“CBS Evening News” must not like choices.
The newscast promoted government run health insurance again on July 16, by scaring seniors about Medicare privatization.
“Private Medicare Advantage offers as many as 50 different plans, causing untold confusion over coverage, premiums, copays, provider networks,” warned investigative correspondent Armen Keteyian.
Keteyian then introduced Bob Hayes of the
Prior to the passage of the Medicare Prescription Drug Improvement and Modernization Act in 2003, seniors had only one choice – a one size fits all plan.
CBS barely included the perspective that choice can be good. The head of Medicare, Leslie Norwalk was given about ten seconds to express that point before Keteyian attacked the potential profit insurance companies are making from the program. The CBS correspondent called the plans "expensive" to taxpayers.
Hayes also said the “benefit packages are very complicated.” What CBS did not say is that Hayes’ organization has its own agenda.
Keteyian’s story suggested that the legislation was originally passed in secret to sneak it past voters.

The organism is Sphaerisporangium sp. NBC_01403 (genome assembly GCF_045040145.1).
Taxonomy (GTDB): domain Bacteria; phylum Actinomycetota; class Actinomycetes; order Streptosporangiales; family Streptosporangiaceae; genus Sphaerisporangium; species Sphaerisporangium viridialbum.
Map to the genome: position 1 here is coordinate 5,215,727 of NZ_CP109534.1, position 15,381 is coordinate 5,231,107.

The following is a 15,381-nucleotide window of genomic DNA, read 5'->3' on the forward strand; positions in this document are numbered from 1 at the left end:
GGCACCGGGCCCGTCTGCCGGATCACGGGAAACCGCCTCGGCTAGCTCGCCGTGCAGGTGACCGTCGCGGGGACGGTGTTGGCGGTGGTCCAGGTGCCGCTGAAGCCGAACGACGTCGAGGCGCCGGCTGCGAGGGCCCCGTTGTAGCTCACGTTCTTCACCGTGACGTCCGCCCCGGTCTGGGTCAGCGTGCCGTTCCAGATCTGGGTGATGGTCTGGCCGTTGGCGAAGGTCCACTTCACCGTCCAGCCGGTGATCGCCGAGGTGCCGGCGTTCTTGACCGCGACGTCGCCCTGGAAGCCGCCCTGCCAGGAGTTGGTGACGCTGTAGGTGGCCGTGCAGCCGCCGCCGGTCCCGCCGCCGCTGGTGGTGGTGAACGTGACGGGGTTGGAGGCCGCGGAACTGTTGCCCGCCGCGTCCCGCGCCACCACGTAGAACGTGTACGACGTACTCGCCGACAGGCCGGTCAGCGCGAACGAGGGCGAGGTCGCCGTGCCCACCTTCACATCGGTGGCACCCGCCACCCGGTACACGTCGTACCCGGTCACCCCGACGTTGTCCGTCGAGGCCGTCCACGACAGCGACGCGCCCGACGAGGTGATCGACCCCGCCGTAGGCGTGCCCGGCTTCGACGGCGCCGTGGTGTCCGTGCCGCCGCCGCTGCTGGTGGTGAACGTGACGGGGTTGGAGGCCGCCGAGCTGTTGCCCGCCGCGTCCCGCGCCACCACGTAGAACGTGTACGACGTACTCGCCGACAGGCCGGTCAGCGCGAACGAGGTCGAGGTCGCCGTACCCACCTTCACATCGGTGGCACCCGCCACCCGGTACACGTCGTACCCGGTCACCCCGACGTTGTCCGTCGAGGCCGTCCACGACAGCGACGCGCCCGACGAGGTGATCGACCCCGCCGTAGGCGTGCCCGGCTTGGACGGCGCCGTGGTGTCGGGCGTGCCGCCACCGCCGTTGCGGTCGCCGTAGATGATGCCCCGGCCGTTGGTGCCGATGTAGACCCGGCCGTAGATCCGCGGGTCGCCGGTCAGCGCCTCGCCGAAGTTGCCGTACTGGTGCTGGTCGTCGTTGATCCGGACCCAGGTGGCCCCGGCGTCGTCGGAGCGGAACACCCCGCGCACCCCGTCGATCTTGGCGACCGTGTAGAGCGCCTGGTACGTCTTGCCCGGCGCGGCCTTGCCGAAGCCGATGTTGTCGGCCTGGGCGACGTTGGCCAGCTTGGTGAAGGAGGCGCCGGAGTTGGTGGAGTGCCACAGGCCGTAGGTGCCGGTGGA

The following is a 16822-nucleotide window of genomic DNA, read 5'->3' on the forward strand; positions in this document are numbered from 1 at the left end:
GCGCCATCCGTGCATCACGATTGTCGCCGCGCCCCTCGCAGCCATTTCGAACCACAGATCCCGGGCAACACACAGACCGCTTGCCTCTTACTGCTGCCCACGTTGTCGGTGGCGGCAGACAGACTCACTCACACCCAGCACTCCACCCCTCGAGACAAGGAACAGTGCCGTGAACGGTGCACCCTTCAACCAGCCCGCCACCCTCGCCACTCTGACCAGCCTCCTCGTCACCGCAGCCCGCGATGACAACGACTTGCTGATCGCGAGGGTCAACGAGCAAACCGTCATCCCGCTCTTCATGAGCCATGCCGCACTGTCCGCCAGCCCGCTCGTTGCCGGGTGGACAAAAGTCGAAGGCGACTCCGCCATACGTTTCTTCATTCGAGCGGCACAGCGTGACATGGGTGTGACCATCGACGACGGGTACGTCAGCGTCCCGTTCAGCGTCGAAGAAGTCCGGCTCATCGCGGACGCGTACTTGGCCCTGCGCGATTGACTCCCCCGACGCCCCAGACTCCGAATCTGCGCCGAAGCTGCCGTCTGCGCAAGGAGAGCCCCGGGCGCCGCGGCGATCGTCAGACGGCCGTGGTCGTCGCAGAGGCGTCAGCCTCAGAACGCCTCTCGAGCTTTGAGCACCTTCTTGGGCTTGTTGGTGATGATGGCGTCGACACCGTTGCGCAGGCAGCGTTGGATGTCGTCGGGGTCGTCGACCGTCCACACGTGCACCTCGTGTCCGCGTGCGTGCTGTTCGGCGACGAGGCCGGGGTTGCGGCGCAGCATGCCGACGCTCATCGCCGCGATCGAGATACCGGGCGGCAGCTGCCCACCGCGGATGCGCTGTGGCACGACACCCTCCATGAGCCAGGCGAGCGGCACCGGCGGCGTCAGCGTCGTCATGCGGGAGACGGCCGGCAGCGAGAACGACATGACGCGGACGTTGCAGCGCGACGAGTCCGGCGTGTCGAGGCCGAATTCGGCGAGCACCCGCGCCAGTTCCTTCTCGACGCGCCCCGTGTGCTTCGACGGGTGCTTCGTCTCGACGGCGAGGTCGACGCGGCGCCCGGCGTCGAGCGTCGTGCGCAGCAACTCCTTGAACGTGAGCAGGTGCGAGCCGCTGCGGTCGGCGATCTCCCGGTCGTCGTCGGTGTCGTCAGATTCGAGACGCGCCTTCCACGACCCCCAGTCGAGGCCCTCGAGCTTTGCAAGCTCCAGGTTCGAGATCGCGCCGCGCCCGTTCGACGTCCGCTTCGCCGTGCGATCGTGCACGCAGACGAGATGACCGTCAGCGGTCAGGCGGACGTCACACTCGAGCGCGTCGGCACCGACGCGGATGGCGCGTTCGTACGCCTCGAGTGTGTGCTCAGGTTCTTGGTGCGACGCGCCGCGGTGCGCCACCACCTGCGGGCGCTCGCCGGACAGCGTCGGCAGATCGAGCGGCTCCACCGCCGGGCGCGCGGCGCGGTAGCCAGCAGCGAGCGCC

“It was the winter of 2003 when Congress, in the dead of night, overhauled Medicare,” said Keteyian.
But the passage of the bill was not quite as secretive as CBS insinuated. President George W. Bush signed the bill into law at a much-publicized signing ceremony at the Daughters of the American Revolution's Constitution Hall on Dec. 8, 2003.
The report featured one disgruntled senior, Aaron Cohen, who didn’t get home therapy paid for for his broken leg. However, CBS used that anecdotal evidence to suggest all seniors who chose private plans are unhappy.
“Hundreds of thousands of seniors are signing up for a type of privately run Medicare plan that delivers traditional benefits without the usual restrictions on access to doctors and hospitals,” said the Journal on Aug. 29, 2006.